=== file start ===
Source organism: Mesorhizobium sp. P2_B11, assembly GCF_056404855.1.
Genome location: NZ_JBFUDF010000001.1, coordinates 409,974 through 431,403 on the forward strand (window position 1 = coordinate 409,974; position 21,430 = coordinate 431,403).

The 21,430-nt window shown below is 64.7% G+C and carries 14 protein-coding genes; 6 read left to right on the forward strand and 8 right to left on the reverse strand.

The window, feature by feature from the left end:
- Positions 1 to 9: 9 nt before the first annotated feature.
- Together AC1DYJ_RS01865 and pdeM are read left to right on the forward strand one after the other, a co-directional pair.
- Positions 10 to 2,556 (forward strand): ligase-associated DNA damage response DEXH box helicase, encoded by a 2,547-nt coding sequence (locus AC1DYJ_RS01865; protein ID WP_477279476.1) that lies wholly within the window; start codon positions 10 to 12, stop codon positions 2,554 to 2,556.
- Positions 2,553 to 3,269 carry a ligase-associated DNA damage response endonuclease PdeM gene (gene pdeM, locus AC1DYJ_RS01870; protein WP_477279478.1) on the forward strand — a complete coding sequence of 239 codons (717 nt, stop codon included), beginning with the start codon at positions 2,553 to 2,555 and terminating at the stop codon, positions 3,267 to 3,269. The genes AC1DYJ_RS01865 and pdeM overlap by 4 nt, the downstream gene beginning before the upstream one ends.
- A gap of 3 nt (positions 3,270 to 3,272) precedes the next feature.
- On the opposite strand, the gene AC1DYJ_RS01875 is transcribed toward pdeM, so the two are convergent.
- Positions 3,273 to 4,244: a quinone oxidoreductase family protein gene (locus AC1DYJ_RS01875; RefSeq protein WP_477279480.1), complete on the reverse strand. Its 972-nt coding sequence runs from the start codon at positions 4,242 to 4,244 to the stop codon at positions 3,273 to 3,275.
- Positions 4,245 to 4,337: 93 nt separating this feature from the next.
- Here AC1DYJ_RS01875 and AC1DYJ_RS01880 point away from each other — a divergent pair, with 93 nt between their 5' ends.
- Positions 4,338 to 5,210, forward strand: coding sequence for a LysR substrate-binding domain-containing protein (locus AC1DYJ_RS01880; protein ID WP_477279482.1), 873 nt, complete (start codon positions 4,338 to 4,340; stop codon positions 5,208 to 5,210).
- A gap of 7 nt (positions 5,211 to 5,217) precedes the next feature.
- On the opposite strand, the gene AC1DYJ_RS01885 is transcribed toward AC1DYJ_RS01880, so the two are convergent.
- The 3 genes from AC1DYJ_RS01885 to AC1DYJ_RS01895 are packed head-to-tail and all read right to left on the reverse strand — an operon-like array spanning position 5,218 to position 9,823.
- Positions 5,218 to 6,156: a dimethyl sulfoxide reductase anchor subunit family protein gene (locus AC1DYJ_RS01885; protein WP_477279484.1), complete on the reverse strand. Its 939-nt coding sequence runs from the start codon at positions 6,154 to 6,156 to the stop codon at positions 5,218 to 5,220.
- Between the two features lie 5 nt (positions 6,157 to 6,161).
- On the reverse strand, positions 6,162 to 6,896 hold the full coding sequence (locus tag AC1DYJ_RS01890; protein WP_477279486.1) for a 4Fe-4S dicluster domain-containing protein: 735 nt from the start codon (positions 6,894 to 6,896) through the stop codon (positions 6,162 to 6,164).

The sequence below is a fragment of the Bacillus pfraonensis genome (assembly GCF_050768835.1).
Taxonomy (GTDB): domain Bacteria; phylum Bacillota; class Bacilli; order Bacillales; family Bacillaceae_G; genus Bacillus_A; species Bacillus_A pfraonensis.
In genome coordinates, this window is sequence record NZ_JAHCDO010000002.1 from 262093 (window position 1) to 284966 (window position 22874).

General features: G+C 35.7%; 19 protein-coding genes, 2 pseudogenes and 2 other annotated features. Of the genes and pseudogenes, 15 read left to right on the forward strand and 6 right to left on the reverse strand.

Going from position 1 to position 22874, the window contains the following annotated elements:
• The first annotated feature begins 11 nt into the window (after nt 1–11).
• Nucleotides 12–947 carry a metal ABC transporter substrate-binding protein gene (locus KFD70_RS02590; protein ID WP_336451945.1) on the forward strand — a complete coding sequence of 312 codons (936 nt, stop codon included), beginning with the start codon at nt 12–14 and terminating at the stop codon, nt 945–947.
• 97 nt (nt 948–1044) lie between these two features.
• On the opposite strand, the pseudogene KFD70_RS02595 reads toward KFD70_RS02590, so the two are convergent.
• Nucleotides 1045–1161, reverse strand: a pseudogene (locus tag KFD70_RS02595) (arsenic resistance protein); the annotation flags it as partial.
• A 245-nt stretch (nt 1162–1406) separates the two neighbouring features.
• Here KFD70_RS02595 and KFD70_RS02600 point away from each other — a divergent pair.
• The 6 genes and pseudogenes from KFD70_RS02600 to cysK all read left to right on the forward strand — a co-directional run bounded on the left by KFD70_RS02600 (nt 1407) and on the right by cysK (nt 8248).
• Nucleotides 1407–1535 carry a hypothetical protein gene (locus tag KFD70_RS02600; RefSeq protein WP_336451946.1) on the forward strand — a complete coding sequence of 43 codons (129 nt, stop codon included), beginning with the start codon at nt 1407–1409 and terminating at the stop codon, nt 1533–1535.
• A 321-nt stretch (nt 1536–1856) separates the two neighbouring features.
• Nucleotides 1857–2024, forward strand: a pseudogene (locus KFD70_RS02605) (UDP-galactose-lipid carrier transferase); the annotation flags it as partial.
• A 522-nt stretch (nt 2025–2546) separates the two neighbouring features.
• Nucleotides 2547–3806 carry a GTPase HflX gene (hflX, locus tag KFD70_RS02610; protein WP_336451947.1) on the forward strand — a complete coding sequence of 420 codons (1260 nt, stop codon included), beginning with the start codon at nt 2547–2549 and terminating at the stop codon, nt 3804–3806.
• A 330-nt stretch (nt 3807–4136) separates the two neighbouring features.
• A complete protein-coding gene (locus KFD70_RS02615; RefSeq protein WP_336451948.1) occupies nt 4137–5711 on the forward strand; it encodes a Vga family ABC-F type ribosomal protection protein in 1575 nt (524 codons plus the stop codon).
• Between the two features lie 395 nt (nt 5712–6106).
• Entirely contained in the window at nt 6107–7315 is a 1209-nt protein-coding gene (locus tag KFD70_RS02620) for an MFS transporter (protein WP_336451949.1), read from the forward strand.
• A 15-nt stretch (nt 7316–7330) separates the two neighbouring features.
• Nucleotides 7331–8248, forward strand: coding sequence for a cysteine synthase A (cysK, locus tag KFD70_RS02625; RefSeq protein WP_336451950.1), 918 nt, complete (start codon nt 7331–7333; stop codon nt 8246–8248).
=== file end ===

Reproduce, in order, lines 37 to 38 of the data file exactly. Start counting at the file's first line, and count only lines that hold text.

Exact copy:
• A 522-nt stretch (nt 2025–2546) separates the two neighbouring features.
• Nucleotides 2547–3806 carry a GTPase HflX gene (hflX, locus tag KFD70_RS02610; protein WP_336451947.1) on the forward strand — a complete coding sequence of 420 codons (1260 nt, stop codon included), beginning with the start codon at nt 2547–2549 and terminating at the stop codon, nt 3804–3806.